The recent release of the Social Security Trustees Report shows that Social Security is not experiencing the “crisis” that its conservative critics would have the public believe.
On Monday, the Board of Trustees of the Federal Old-Age and Survivors Insurance and Federal Disability Insurance Trust Funds (more commonly referred to as the Social Security Trustees) issued its annual report covering 2011 and making projections into the future. The report shows a growth in the Social Security Trust Fund during 2011 of $69 Billion, despite continued high unemployment and the retirement of early “baby boom” generation retirees. The Trust Fund, which stood at $2.7 Trillion at the end of 2011, is projected to continue its growth throughout the current decade.
Jean Friday, President of the Pennsylvania Alliance for Retired Americans, had this to say about the report and what it means politically, “Conservative policymakers from Alan Simpson and his deficit commission, to Pat Toomey and the “Super Committee”, to Paul Ryan and Mitt Romney this year have been advocating major Social Security cuts that would imperil the quality of life for current and future middle class retirees. Proposals such as the “Chained-CPI” cost of living calculation would have cut this year’s COLA from 3.6% to 2.8%. The Ryan Budget, passed by Congress on party lines this year and supported by GOP Presidential Candidate Mitt Romney, would fast-track unspecified Social Security cuts. However, to make these unpopular proposals to cut our most successful and popular social program politically viable, these conservatives and their friends in the media have sought to convince Americans that Social Security is experiencing a solvency crisis, and therefore must be reformed. This long-standing propaganda assault on Social Security has wrongly convinced many Americans that drastic changes are needed to preserve the program. Worse than that, it has given many young people the impression that they should not expect benefits of their own. House Majority Leader Eric Cantor said as much last year. This report disproves what the conservatives have been saying about Social Security.”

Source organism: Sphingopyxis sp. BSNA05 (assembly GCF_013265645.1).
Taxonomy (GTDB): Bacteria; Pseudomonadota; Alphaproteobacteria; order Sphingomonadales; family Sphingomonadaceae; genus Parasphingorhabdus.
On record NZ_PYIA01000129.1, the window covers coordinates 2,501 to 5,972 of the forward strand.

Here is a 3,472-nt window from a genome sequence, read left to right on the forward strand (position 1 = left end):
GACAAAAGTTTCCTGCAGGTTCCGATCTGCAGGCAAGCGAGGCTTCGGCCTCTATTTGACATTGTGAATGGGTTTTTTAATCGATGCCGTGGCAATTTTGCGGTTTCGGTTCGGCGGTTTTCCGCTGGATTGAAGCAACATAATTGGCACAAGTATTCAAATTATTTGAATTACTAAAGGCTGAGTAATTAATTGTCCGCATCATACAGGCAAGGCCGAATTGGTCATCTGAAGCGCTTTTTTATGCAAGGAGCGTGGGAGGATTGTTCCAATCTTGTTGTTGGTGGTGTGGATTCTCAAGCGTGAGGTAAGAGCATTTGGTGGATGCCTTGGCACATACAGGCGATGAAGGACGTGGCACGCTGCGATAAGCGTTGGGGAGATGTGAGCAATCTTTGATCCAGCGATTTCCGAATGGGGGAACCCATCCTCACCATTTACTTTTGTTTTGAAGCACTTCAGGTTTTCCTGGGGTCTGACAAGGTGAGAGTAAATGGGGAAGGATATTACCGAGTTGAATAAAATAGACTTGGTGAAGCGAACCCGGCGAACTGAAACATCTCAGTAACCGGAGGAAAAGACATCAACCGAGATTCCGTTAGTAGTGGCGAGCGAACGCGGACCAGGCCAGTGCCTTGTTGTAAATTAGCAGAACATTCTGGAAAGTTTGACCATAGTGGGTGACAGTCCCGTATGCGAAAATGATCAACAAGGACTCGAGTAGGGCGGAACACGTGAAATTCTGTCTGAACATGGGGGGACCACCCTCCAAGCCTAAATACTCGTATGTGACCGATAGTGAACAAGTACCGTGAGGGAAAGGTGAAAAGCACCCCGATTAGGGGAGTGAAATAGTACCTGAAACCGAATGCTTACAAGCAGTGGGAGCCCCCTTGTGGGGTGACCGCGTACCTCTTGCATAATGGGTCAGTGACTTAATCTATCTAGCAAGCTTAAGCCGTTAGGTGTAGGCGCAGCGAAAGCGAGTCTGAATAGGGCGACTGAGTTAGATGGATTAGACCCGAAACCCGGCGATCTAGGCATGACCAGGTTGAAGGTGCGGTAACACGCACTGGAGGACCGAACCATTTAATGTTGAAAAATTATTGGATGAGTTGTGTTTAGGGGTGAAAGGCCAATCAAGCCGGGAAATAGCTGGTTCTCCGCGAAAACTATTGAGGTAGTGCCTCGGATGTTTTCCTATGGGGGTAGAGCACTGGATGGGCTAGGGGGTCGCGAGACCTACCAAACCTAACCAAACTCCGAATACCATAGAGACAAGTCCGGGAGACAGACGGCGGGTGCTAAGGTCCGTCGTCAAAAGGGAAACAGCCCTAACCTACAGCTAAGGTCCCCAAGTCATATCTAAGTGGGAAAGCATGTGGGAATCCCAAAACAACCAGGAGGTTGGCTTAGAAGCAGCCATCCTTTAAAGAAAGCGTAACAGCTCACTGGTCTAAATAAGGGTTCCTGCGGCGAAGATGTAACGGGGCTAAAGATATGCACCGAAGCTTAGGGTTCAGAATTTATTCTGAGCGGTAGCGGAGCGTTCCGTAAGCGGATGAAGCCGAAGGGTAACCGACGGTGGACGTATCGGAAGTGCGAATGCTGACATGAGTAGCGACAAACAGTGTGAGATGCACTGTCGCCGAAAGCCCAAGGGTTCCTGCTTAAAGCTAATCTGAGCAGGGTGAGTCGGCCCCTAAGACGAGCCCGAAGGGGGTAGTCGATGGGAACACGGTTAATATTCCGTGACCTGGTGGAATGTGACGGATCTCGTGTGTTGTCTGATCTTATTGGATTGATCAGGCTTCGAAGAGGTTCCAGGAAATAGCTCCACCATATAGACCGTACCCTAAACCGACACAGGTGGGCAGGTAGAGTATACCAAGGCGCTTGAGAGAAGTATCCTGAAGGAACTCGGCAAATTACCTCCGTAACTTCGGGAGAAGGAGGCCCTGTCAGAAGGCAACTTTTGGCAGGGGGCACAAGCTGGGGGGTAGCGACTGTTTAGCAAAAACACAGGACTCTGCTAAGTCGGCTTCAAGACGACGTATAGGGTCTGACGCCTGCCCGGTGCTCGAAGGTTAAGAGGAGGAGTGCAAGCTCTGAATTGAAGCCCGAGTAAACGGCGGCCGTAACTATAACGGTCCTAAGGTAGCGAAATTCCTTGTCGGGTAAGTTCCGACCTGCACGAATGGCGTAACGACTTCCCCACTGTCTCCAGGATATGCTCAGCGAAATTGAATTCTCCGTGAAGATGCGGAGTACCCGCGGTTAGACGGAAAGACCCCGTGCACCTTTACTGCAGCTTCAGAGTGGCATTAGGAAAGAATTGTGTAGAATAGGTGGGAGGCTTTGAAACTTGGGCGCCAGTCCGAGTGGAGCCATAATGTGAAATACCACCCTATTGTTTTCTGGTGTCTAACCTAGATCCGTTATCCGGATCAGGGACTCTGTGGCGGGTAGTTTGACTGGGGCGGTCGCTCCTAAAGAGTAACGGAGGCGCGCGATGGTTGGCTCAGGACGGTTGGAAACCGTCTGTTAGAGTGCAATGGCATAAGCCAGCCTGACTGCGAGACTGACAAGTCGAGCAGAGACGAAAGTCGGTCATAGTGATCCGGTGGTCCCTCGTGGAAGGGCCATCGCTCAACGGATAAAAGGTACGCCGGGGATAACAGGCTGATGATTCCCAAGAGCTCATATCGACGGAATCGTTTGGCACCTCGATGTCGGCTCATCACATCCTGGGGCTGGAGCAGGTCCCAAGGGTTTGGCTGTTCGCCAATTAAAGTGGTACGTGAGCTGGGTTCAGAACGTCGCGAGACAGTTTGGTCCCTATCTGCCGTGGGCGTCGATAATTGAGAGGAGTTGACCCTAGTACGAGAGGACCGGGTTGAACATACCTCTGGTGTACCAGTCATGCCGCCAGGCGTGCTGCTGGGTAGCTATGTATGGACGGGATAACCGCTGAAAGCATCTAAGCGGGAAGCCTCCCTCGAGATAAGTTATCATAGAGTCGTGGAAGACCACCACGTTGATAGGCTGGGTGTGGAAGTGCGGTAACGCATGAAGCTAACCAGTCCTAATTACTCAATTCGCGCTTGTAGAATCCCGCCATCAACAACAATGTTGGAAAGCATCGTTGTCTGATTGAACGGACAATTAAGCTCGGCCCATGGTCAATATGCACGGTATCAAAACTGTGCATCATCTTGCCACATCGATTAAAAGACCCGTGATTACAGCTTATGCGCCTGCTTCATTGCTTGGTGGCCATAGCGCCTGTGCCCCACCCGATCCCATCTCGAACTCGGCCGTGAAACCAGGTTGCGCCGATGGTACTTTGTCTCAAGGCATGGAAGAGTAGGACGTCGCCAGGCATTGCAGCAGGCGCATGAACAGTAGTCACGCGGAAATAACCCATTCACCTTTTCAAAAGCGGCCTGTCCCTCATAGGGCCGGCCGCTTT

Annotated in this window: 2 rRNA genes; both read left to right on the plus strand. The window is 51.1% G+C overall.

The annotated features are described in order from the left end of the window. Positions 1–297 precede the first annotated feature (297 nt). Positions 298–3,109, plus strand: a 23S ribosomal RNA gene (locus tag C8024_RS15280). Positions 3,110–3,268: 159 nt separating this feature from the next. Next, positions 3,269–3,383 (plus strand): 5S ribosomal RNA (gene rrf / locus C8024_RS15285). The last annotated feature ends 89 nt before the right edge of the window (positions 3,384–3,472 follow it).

The Trustees report did indicate that the trust fund will begin to dwindle during the 2020s, and run out in 2033 if no policy changes are made. After that, Social Security would still pay benefits on the income it collects each year, which would amount to roughly 75% of promised benefits. However, only small changes are needed to increase the solvency of the program far into the future.
“Insolvency 20 or more years from now is no crisis," said President Friday. “As the economy slowly recovers, that outlook should improve. We certainly do want to make sure that Social Security is solvent forever. Instead of harsh cuts that hurt the poor and working class, while also hurting the economy, we should look to make Social Security taxes more fair. Most Americans will pay Social Security taxes on every dollar they earn for their entire lives. However, many rich Americans stop paying this tax before the spring thaw, because they reach the cap on taxable wages (around $110,000 in 2012) so quickly. The cap was initially intended to capture 90% of wages, but now only captures around 83%. By raising that cap, or lifting it completely, we could help the Social Security Trust Fund while sparing middle class families – the real drivers of our nation’s economy – from any tax increases or benefit cuts.”
Read the Trustees Report here:
resource-center/economic- policy/ss-medicare/Documents/ TR2012%20OASDI%20Final.pdf
The Alliance for Retired Americans has over 300,000 members and over 140 local affiliates across Pennsylvania. It’s President, Jean Friday, is a retired chemist and steelworker from Westmoreland County. For more information, visit our website at www.pennretiredamericans.org.